By Angela Griffore, Field Intern
Over the past 35 years, Supreme Court Justice John Paul Stevens has made a profound impact on the legal rights of women. As Stevens prepares to retire, President Obama is getting ready to make his second nomination to the high court. After the history-making confirmation of Sonia Sotomayor, the first Latina justice, who will be next? NOW urges the president to choose another woman — after all, the Supreme Court bench is still made up of only 22 percent women. President Obama, it’s time for another major step toward equality!
Throughout the next couple of weeks, right up until the president announces his pick, we will be taking a look at some of the leading women candidates plus a few we think should be on the short list. Starting with top contender Diane Wood…
In 2009 Diane Wood was on the short list for the Supreme Court seat that went to Justice Sotomayor. A year later, the 59-year-old Wood finds herself in the same position. Wood has a reputation as a “sharp, thoughtful and liberal-minded jurist”; qualities that many believe could make her a fitting philosophical replacement for retiring Justice Stevens, maintaining the balance of the Court.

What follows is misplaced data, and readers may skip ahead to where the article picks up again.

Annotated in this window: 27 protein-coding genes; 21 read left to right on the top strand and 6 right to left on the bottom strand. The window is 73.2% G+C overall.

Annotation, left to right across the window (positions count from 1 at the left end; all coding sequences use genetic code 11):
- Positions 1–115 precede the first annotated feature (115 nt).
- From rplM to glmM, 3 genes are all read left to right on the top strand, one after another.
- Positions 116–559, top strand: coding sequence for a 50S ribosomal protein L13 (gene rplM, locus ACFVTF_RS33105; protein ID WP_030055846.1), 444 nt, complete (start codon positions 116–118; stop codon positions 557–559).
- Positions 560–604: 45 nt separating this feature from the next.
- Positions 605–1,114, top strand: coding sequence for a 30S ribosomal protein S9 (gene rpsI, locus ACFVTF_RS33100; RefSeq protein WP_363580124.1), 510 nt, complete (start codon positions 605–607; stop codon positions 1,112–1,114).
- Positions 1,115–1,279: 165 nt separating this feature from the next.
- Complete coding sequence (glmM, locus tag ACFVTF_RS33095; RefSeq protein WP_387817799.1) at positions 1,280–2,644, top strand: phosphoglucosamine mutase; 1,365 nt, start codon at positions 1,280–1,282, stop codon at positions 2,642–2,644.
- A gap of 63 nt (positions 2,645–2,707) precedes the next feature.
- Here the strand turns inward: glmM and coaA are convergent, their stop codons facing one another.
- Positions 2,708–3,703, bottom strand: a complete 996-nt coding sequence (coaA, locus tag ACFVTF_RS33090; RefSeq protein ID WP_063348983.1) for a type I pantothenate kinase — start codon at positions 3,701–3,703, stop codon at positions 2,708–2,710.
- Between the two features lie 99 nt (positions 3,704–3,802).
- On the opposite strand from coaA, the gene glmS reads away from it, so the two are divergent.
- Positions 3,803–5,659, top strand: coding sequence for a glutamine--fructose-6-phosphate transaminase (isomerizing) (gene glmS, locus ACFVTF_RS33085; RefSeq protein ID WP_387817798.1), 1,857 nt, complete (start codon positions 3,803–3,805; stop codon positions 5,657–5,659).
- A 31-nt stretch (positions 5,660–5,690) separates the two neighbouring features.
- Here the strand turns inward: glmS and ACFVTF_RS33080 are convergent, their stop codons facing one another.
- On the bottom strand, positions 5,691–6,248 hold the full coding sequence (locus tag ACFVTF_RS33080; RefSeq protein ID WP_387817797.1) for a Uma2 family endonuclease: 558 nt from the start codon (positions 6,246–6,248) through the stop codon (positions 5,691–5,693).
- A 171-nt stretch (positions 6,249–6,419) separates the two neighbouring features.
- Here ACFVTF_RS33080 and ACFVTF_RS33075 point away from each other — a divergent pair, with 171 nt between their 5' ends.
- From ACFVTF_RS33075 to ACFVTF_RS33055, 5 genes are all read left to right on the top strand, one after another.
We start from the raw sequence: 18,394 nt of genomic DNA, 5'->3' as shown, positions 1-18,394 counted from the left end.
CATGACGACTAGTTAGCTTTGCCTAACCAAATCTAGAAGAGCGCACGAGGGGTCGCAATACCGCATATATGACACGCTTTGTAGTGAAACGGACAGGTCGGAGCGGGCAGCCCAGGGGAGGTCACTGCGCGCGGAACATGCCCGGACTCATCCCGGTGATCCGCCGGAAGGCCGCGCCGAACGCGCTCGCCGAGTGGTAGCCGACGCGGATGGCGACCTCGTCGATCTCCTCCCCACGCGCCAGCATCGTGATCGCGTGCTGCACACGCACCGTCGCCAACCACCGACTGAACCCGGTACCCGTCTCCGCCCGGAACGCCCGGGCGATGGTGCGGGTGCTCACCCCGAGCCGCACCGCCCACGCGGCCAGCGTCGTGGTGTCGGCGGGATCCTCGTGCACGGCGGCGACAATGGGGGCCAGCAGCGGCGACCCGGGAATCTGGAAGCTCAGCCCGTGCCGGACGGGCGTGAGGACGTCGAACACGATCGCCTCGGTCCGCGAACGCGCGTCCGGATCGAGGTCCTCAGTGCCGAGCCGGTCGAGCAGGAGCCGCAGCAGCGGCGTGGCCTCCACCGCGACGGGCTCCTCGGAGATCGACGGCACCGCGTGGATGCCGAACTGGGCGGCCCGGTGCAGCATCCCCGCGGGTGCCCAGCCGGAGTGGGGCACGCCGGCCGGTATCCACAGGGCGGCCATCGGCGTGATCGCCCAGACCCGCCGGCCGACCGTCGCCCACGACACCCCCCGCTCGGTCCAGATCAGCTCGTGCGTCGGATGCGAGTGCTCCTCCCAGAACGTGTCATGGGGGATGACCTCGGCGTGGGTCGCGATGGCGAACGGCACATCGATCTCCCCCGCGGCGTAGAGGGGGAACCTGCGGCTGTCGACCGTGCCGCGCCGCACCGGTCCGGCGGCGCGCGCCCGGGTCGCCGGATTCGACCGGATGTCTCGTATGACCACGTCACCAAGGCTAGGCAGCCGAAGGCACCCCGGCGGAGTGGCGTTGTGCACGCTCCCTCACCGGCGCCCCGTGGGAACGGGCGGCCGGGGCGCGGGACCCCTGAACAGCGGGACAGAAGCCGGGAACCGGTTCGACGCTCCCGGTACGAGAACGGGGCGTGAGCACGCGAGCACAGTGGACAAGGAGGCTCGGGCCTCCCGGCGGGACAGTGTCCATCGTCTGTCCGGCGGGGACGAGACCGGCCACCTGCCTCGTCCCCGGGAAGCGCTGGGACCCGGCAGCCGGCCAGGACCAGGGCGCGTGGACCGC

Wood was born in New Jersey, and attended the University of Texas for both college and law school. She received her B.A. with highest honors and special honors in English in 1971, and her J.D. with high honors in 1975. She was among the first women to clerk at the Supreme Court when she clerked for Justice Harry A. Blackmun, author of the landmark Roe v. Wade decision. Wood has spent most of her career in Chicago, where she taught at the University of Chicago Law School at the same time as Obama and now works as an appellate judge and lectures part-time.
Wood is widely known for her Seventh Circuit opinion on the NOW v. Scheidler case, in which she ruled in favor of the plaintiffs using racketeering-conspiracy law to sue violent and harassing clinic protesters. This opinion was later reversed by the Supreme Court, with Justice Stevens dissenting. Similar opinions appear to indicate that Wood is a supporter of reproductive justice. The Chicago Tribune reports that in 1993, Wood wrote a law review article praising former Supreme Court Justice Harry Blackmun for articulating in Roe and other cases “the important insight that a core set of individual rights exist that neither the states nor the federal government may trample.”
While conservatives are already pinning her as a “liberal activist,” lawyers who have argued before Wood hold a different view and are stressing that the liberal-jurist label is an oversimplification. She has earned praise from people across the ideological spectrum, and has been described as having the ideal judicial temperament. Read more about Diane Wood and check back to Say it Sister for more highlights on the possible nominees.